Yo, Ho, Ho: Ron Marz Takes To The High Seas in "Darkness: Black Sails"

Tue, February 15th, 2005 at 12:00am PST

Comic Books
Jonah Weiland, Executive Producer/Publisher

What happens when you blend the world's of Top Cow's The Darkness with the rising popularity of pirate tales? Well, that's an easy answer - "Darkness: Black Sails" by Ron Marz and artist Keu Cha. The one-shot special, which takes a look at a here-to-fore unexplored section of the Darkness universe, hits comic shop shelves this Wednesday afternoon. On Monday, Rich Johnston shared the first seven pages of art from the issue and today we've caught up with writer Ron Marz to see what kind of high-seas adventure he's got cooked up for readers.

"['Darkness: Black Sails' is] pretty close to a straight-on pirate yarn," Marz told CBR News Monday afternoon. "It's set in 1671, which is smack in the middle of the golden age of piracy, when privateers like Henry Morgan prowled the Caribbean and Spanish treasure ships were hauling plundered gold back from the New World. We added the supernatural element of 'The Darkness' to that setting, which turned out to be a fairly comfortable fit. So we've got 22 pages of pirates, demons, ship-to-ship battles and, of course, a fabulous treasure."

The story focuses on Miguel Estecado, a early relation of "The Darkness'" Jackie Estecado, and he's someone you really don't want to mess with. "He's a pirate captain with a ship of cutthroats, not to mention of horde of demons, at his command," said Marz about Miguel. "He's definitely not one of the good guys in the same way that his modern descendant, Jackie Estacado, is not one of the good guys. Miguel was actually mentioned in passing in one of the early Ennis-Silvestri issues of 'The Darkness.' I'm extrapolating from there. It didn't specifically indicate that Miguel was a pirate, but it didn't indicate he wasn't, either."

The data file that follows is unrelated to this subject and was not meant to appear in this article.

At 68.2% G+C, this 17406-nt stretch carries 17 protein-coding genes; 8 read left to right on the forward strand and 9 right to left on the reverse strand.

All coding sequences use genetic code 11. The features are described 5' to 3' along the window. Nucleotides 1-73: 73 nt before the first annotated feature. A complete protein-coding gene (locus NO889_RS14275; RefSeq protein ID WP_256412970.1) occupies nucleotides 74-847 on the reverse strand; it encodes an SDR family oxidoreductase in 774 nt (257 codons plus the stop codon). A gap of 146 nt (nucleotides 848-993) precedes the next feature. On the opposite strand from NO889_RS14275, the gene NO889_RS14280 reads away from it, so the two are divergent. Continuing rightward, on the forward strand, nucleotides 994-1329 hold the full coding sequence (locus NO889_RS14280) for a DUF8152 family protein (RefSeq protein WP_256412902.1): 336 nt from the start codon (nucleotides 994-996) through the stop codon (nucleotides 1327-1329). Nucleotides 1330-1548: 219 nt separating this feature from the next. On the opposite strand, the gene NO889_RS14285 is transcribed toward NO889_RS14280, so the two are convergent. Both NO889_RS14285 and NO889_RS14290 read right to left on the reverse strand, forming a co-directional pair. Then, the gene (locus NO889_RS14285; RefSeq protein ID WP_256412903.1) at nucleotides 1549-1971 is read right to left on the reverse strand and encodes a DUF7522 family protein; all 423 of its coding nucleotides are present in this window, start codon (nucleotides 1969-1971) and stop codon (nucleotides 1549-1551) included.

The one-shot got its beginnings soon after Marz left his gig with CrossGen comics. Top Cow Editor-In-Chief Jim McLauchlin phoned Marz to see about doing some work for them. "[Jim] initially asked me to pitch an arc as well as some one-shots for 'The Darkness' and 'Black Sails' was one of the one-shot pitches. Keu Cha had actually left comics and gotten a 'real' job working at a design house, but he got the itch to do some sequential material again and showed off some samples of what his painted technique looked like. Everybody went nuts over it, including me. There's a very classic feel to his painted work, hints that remind you of Pyle or Wyeth.

"So something with more of an epic, historical tone just seemed like the right fit. I actually wrote 'Black Sails' concurrently with my arc on the monthly 'Darkness' book, the issues of which all came out last year. It's just taken this long for it to be completed, because Keu was really a one-man band on the book, in addition to still working the design job. He's since left that to devote himself to comics full time again."

It's clear that interest in pirate tales is at a level not seen in years. The success of the "Pirates of the Caribbean" film has ushered in a new era for the genre, with books like the upcoming "Sea of Red" from Image generating high levels of interest. Marz says he's excited to be playing within the genre and has always been interested in exploring pirate stories further. "To me, "Pirates of the Caribbean" was the best ride in the world even before it was a movie," said Marz. "But prior to the movie being a hit, there just wasn't that much opportunity to do something in that genre because it was seen as a tough sell in the market. Now there's a little more latitude, thanks to the success of the film and the two sequels that are coming up. I would've pitched a pirate story had the movie never existed, but I think the movie made it a little easier to get it approved."